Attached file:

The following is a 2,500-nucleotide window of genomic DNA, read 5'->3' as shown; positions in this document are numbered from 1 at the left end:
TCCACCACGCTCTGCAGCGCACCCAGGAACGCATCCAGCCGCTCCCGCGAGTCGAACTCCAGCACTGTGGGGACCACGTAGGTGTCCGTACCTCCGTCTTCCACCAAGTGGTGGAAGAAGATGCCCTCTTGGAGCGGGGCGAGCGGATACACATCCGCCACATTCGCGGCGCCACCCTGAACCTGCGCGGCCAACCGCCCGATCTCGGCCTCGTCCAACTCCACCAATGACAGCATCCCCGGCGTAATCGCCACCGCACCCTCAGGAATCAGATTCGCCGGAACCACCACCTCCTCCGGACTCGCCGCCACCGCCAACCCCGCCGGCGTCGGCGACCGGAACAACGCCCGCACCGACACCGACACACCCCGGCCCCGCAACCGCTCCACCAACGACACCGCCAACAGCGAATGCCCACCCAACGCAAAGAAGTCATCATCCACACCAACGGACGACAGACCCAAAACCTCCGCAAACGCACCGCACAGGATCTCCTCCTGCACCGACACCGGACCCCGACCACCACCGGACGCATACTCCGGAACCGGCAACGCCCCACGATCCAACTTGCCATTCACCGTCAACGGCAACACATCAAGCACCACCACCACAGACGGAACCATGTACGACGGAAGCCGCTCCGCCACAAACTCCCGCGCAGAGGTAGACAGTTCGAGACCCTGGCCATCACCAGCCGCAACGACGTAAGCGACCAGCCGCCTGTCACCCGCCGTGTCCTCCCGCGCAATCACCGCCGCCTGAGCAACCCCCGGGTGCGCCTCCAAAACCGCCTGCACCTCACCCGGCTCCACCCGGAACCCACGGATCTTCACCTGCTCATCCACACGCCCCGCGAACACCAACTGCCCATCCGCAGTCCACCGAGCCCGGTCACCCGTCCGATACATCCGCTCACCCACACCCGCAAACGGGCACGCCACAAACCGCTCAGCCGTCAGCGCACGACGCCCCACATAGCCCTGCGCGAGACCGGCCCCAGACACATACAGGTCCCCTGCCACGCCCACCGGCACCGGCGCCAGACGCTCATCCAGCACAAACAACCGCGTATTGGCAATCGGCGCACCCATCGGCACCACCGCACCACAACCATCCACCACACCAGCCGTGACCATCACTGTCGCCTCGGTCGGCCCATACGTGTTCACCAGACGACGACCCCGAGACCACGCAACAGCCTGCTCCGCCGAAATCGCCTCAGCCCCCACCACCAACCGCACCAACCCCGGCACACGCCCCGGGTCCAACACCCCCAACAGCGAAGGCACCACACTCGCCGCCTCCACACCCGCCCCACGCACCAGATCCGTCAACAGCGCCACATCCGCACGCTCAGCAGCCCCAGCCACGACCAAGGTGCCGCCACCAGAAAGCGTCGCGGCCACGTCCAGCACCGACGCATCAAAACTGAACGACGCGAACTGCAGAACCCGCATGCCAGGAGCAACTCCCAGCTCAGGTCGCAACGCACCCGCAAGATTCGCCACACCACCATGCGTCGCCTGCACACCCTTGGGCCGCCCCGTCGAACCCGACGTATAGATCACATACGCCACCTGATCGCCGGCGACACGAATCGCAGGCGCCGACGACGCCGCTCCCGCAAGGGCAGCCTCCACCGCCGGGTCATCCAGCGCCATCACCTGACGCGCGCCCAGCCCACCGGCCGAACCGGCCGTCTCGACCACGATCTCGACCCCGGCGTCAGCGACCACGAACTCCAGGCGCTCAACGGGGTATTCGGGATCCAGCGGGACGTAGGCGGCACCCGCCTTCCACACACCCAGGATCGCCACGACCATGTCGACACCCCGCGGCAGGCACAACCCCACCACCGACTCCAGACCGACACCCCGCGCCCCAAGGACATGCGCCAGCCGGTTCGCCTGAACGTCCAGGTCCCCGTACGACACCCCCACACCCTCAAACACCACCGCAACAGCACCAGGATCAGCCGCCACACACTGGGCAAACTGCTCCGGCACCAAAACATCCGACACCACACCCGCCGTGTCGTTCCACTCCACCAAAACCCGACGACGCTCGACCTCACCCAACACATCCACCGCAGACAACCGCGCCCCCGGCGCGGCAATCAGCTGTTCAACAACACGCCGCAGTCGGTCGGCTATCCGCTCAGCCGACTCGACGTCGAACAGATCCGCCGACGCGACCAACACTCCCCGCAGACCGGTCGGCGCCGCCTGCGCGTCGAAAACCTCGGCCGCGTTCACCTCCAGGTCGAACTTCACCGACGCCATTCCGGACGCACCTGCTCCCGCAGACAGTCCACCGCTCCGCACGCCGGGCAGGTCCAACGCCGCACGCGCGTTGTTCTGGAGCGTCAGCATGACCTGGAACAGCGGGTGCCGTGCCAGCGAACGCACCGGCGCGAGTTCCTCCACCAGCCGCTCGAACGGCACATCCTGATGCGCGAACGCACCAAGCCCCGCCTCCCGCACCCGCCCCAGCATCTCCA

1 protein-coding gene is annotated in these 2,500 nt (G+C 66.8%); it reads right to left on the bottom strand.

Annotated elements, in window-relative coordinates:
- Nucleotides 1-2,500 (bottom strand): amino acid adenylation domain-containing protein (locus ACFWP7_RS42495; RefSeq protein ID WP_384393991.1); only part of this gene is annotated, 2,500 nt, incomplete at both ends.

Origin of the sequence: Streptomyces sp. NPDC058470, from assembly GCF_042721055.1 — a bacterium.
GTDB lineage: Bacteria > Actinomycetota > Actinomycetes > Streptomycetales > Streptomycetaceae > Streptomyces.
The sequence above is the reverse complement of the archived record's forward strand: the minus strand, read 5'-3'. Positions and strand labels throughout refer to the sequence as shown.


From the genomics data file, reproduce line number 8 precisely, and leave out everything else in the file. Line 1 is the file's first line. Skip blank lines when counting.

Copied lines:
The sequence above is the reverse complement of the archived record's forward strand: the minus strand, read 5'-3'. Positions and strand labels throughout refer to the sequence as shown.